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Art Wanderings: Seurat to Riley at Compton Verney

Patterns, pointillism and op art



Compton Verney Art Gallery
Exhibition: Seurat to Riley: The Art of Perception.
Travel time from London: 2.5-3 hours
Cost: £15 with Gift Aid.


The Venue:

Compton Verney Art Gallery came into being thanks to the commendable charity efforts of Littlewoods sport betting fortune-holder the late Sir Peter Moores, Wikipedia tells me. It's a lovely old stately home that has been nicely restored complete with surrounding gardens and parkland that offer a bit of outdoor oxygenation time to mix in with the gallery visit.

The Art:


I got the idea to go this from a rave review (The Sunday Times, £) by an art critic whose verdict I trust. As I previously blogged, my favourite sort of art is generally modern, abstract and involving lots of interesting shapes, so naturally I really enjoyed this exhibition. It does a great job of demonstrating what optical art is and offers a pleasing evolution from black and white sketches through to riots of neon colour thanks to a well curated sequence. Among my favourites were the endearing optical inversion of M.C. Escher (top), the gorgeous coloured boxes of Victor Vasarely, (middle), and the colours on the wall of the gallery itself commissioned from German abstractionist Lothar Götz (bottom). Amusingly, once you have finished enjoying squinting at the paintings which in some cases offer additional colours or alternate visuals from different viewpoints, your eyes hurt. "How was the art gallery? Oh my eyes ache terribly, it was marvellous" :-)


The Pubs :

Banbury has a few choices for a pre- or post-painting tipple. The most central option is Wild Lime, (top), a chain pub that would probably be a bit grim if not for the nice garden out front. Much better is the garden at The Old Auctioneer, (middle), although the table service feels a bit pointless for a gastro-beer garden and it's quite slow. The Pinto Lounge, (bottom), is cheerier and you can get a pint much more quickly. All three only had a handful of craft beers between them so you do have to slum it a tad. Wild Lime has Ghost Ship on tap and not much else that doesn't have a listing on the stock exchange, while the Old Auctioneer has Caledonian Brewery's various mediocre beers and the Pinto Lounge has Lawless lager.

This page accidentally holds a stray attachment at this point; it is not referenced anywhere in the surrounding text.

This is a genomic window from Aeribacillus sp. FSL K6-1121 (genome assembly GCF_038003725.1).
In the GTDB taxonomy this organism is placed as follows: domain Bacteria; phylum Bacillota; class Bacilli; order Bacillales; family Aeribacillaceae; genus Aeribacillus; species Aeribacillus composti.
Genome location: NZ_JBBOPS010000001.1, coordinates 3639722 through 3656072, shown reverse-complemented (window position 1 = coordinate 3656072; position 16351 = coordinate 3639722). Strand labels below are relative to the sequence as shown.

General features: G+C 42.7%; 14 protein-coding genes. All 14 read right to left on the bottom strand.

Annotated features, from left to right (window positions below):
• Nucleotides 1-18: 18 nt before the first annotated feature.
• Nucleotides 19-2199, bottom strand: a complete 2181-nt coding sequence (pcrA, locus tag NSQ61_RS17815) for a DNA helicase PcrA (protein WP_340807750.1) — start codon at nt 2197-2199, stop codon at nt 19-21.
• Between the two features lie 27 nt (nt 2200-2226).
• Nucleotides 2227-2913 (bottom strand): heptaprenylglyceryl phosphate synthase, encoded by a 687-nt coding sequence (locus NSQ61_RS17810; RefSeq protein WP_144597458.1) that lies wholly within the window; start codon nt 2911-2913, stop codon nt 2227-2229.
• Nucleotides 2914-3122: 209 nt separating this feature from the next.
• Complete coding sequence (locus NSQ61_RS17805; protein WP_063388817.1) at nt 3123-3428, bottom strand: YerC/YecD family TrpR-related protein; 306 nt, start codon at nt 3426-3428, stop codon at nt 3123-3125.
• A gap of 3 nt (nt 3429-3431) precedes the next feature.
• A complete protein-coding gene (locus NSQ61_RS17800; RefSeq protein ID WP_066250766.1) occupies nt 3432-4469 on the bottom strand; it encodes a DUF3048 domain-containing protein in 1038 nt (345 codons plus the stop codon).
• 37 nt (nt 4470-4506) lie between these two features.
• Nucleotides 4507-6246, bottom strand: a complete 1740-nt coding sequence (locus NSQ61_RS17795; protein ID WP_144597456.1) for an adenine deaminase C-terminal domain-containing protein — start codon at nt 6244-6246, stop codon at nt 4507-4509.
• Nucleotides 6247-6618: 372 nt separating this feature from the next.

The Journey:

If you're looking for ideas for a quick trip to an art gallery, you're in the wrong place. Not that it's all that far away from London, but it requires a measure of committment from the average non-car using Londoner. The 1-hourish train from Marylebone to in Banbury is simple enough, they run every half hour or so, but then you have to add in a 1-hour bus ride that meanders through the oxfordshire/warwickshire countryside as if saying hello to every house between the train station and the gallery, which it pretty much does. Still, good value at £8 for a day ticket which you can buy on your phone or pay contactless on board. Where the bus falls down is on the timetable, (above) which looks like a stale yellow apple someone's taken a giant bite out of. Unless you happen to be there on a Sunday or Bank Holiday, a taxi back to Banbury from the gallery is a flat fare of £20 with 007 Cars Banbury.

The Verdict:

Great show and great day out. They should build a railway to it tho :-)

Posted by BillLehane 08:27 Archived in United Kingdom Tagged art trains london paintings england travel uk modern galleries blogs optical banbury daytrips warwickshire

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